2002 Findings on the Worst Forms of Child Labor - The Gambia
|Publisher||United States Department of Labor|
|Author||Bureau of International Labor Affairs|
|Publication Date||18 April 2003|
|Cite as||United States Department of Labor, 2002 Findings on the Worst Forms of Child Labor - The Gambia, 18 April 2003, available at: http://www.refworld.org/docid/48d7489032.html [accessed 26 October 2014]|
|Disclaimer||This is not a UNHCR publication. UNHCR is not responsible for, nor does it necessarily endorse, its content. Any views expressed are solely those of the author or publisher and do not necessarily reflect those of UNHCR, the United Nations or its Member States.|
Government Policies and Programs to Eliminate the Worst Forms of Child Labor
The Government of the Gambia began implementing an education initiative in 1998, with USD 15 million in loan support from the World Bank. The project will last until 2005 and is intended to increase the gross enrollment rate to 90 percent, improve educational opportunities for girls, strengthen basic education curricula, and improve teacher training.1470 The government's education efforts are also supported through a joint project with UNICEF which began in February 1999 and will end in 2003.1471 Through the 1990s, spending on education increased from 15 to 21 percent of government expenditures, and the share of the education budget devoted to primary education increased from 38 to 45 percent.1472
Incidence and Nature of Child Labor
In 2000, UNICEF estimated that 26.9 percent of the children ages 5 to 14 years in the Gambia were working.1473 Children in rural areas mainly work on family farms and assist with housework; many children in urban areas work as street vendors or taxi and bus assistants.1474 Other sectors where children ages 14 to 17 years are known to work are carpentry, sewing, masonry, plumbing, tailoring, and mechanics.1475 Some children work in commercial sexual exploitation.1476 Sex tourism is a problem in the Gambia and involves both boys and girls, although its existence is not recognized by the government.1477 Many girls in rural areas leave school to work, and some migrate to urban areas seeking domestic or other employment.1478 A popular media source reported that five foreigners were deported by the police in 2001 for trafficking young girls into the Gambia and employing them as commercial sex workers.1479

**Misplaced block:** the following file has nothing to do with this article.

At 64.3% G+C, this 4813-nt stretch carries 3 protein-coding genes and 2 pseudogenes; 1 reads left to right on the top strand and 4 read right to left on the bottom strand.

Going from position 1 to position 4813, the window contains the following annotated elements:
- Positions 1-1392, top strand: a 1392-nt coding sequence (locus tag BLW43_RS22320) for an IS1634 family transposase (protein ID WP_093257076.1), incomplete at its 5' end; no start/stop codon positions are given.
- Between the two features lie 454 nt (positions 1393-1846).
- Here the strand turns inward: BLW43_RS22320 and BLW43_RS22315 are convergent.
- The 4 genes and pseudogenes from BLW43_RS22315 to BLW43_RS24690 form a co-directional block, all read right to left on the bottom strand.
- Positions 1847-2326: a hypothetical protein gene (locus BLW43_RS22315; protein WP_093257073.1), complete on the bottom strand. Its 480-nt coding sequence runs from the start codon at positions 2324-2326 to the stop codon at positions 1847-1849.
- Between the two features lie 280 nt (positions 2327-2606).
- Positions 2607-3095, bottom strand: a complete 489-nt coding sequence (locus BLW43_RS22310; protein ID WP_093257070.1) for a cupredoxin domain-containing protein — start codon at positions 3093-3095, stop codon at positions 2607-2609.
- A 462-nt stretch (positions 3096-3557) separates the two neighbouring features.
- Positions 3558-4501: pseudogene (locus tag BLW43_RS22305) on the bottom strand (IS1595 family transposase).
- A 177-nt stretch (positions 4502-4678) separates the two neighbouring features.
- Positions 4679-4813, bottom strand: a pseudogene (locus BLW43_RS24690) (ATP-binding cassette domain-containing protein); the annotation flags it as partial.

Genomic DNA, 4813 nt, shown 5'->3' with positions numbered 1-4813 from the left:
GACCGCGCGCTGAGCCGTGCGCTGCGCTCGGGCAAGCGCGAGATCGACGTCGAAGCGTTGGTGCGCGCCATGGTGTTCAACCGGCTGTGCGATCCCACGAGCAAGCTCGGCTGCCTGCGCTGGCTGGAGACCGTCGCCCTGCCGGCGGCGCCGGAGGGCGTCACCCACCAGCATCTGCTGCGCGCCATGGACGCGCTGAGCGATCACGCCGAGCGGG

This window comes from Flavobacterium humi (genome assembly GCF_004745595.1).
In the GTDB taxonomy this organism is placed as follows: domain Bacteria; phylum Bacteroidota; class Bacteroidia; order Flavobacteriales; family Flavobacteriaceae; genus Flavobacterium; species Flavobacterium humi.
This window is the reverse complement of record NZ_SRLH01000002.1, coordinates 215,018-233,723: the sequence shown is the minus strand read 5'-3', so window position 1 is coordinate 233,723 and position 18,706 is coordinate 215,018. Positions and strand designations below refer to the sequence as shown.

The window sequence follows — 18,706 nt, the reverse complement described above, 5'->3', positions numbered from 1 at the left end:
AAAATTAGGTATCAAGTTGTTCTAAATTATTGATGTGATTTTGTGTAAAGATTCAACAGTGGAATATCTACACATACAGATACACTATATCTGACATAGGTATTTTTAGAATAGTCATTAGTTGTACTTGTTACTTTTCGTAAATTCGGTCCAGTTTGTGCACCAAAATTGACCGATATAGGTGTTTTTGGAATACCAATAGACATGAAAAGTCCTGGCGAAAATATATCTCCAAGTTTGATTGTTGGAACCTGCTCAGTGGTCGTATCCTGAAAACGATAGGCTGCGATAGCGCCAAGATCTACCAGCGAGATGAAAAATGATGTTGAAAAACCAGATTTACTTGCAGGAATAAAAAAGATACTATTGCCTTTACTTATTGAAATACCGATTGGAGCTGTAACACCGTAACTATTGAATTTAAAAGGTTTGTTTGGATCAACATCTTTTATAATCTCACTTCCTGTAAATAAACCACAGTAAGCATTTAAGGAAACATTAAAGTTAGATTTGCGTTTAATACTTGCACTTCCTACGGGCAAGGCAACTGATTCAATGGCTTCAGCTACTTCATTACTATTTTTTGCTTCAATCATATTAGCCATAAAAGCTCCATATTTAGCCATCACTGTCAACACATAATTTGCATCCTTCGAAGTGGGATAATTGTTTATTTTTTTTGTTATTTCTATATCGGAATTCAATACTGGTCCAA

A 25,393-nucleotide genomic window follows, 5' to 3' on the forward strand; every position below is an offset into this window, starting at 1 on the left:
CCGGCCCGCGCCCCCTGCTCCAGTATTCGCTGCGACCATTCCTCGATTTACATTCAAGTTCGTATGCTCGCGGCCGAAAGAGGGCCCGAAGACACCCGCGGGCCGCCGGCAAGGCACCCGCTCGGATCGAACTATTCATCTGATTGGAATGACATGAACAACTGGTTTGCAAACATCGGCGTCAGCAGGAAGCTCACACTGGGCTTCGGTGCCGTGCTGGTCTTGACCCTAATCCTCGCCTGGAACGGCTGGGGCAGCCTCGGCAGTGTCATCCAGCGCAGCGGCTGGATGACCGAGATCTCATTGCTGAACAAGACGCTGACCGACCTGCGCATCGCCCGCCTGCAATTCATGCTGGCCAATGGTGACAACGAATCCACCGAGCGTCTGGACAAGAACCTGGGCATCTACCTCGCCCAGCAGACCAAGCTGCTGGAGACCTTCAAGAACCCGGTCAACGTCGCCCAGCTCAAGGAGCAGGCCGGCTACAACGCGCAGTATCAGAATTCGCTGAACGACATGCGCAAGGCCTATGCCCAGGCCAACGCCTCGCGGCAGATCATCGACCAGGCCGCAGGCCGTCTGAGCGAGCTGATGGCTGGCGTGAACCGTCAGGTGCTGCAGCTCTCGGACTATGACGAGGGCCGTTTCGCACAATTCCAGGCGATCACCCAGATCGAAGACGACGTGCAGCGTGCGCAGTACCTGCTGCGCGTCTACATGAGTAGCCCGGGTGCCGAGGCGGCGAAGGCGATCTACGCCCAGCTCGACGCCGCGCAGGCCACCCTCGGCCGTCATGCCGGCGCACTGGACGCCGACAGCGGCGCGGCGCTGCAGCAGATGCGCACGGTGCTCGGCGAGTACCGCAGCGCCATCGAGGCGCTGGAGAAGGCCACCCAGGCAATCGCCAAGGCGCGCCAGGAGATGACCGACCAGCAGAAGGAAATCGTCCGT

The Constitution mandates free and compulsory primary education to 8 years of age, but a lack of resources and educational infrastructure has made implementation difficult.1480 One obstacle to education was removed in 1998 when the President of the Gambia ordered the termination of fees for the first six years of schooling.1481 In 1998, the gross primary enrollment rate was 81.4 percent and the net primary enrollment rate was 60.9 percent.1482 Girls make up about 40 percent of primary school students. Enrollment of girls is low in rural areas where cultural factors and poverty dissuade parents from sending girls to school.1483 Primary school attendance rates are unavailable for the Gambia. While enrollment rates indicate a level of commitment to education, they do not always reflect children's participation in school.1484 Approximately 20 percent of school-age children attend Koranic schools, which usually have a restricted curriculum.1485